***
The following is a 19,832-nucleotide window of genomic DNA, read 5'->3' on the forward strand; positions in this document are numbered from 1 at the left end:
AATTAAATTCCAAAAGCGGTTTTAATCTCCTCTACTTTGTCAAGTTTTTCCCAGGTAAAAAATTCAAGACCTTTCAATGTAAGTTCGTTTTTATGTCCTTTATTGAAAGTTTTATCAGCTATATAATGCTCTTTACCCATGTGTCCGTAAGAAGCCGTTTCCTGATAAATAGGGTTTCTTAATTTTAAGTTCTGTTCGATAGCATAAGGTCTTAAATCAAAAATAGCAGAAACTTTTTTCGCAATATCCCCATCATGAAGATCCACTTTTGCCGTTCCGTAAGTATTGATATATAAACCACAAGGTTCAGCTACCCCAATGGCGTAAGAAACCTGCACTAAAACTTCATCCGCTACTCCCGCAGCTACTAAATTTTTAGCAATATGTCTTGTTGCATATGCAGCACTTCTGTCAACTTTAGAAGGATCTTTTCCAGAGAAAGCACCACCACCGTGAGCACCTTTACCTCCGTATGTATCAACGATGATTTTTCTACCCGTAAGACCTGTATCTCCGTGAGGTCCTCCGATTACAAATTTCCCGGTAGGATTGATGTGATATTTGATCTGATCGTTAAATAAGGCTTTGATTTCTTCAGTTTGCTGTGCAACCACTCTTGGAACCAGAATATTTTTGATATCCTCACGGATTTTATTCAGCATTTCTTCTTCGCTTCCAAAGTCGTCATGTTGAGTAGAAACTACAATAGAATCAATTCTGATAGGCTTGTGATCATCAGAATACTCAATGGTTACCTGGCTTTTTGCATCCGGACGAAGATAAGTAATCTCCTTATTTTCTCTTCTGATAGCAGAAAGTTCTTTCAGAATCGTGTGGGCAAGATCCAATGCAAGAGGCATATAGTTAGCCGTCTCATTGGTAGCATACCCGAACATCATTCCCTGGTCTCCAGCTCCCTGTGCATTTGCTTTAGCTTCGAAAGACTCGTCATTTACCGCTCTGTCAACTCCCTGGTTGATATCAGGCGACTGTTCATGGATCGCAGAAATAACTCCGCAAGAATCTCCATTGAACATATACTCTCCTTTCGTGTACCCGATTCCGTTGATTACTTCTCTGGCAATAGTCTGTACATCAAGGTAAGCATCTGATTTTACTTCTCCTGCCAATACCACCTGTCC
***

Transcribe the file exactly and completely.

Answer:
The following is a 19,832-nucleotide window of genomic DNA, read 5'->3' on the forward strand; positions in this document are numbered from 1 at the left end:
AATTAAATTCCAAAAGCGGTTTTAATCTCCTCTACTTTGTCAAGTTTTTCCCAGGTAAAAAATTCAAGACCTTTCAATGTAAGTTCGTTTTTATGTCCTTTATTGAAAGTTTTATCAGCTATATAATGCTCTTTACCCATGTGTCCGTAAGAAGCCGTTTCCTGATAAATAGGGTTTCTTAATTTTAAGTTCTGTTCGATAGCATAAGGTCTTAAATCAAAAATAGCAGAAACTTTTTTCGCAATATCCCCATCATGAAGATCCACTTTTGCCGTTCCGTAAGTATTGATATATAAACCACAAGGTTCAGCTACCCCAATGGCGTAAGAAACCTGCACTAAAACTTCATCCGCTACTCCCGCAGCTACTAAATTTTTAGCAATATGTCTTGTTGCATATGCAGCACTTCTGTCAACTTTAGAAGGATCTTTTCCAGAGAAAGCACCACCACCGTGAGCACCTTTACCTCCGTATGTATCAACGATGATTTTTCTACCCGTAAGACCTGTATCTCCGTGAGGTCCTCCGATTACAAATTTCCCGGTAGGATTGATGTGATATTTGATCTGATCGTTAAATAAGGCTTTGATTTCTTCAGTTTGCTGTGCAACCACTCTTGGAACCAGAATATTTTTGATATCCTCACGGATTTTATTCAGCATTTCTTCTTCGCTTCCAAAGTCGTCATGTTGAGTAGAAACTACAATAGAATCAATTCTGATAGGCTTGTGATCATCAGAATACTCAATGGTTACCTGGCTTTTTGCATCCGGACGAAGATAAGTAATCTCCTTATTTTCTCTTCTGATAGCAGAAAGTTCTTTCAGAATCGTGTGGGCAAGATCCAATGCAAGAGGCATATAGTTAGCCGTCTCATTGGTAGCATACCCGAACATCATTCCCTGGTCTCCAGCTCCCTGTGCATTTGCTTTAGCTTCGAAAGACTCGTCATTTACCGCTCTGTCAACTCCCTGGTTGATATCAGGCGACTGTTCATGGATCGCAGAAATAACTCCGCAAGAATCTCCATTGAACATATACTCTCCTTTCGTGTACCCGATTCCGTTGATTACTTCTCTGGCAATAGTCTGTACATCAAGGTAAGCATCTGATTTTACTTCTCCTGCCAATACCACCTGTCC